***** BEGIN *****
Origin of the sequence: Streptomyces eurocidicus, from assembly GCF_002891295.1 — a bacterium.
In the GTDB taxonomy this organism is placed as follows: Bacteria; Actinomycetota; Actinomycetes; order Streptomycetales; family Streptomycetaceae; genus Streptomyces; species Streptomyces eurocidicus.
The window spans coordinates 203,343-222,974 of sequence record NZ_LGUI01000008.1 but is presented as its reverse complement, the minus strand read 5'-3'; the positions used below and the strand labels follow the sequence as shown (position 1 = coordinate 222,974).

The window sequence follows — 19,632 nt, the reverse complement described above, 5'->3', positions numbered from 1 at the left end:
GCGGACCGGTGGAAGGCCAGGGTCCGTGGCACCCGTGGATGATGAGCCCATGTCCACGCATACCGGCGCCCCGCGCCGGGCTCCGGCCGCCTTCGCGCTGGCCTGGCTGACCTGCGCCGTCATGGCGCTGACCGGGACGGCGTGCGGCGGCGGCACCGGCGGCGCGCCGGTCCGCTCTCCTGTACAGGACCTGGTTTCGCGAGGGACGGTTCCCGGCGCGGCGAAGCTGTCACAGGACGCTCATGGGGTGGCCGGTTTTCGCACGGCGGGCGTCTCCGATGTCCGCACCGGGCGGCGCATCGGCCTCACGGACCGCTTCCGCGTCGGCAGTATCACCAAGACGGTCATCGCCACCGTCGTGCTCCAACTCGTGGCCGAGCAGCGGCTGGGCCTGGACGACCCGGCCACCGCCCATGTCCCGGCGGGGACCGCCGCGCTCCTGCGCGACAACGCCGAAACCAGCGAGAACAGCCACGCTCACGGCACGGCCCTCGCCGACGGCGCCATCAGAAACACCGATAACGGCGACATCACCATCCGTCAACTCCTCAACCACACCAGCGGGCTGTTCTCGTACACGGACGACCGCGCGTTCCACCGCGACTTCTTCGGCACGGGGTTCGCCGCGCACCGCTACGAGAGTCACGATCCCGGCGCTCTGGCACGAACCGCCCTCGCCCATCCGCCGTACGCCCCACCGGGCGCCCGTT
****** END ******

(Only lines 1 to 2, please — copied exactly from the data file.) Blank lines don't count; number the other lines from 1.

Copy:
Origin of the sequence: Streptomyces eurocidicus, from assembly GCF_002891295.1 — a bacterium.
In the GTDB taxonomy this organism is placed as follows: Bacteria; Actinomycetota; Actinomycetes; order Streptomycetales; family Streptomycetaceae; genus Streptomyces; species Streptomyces eurocidicus.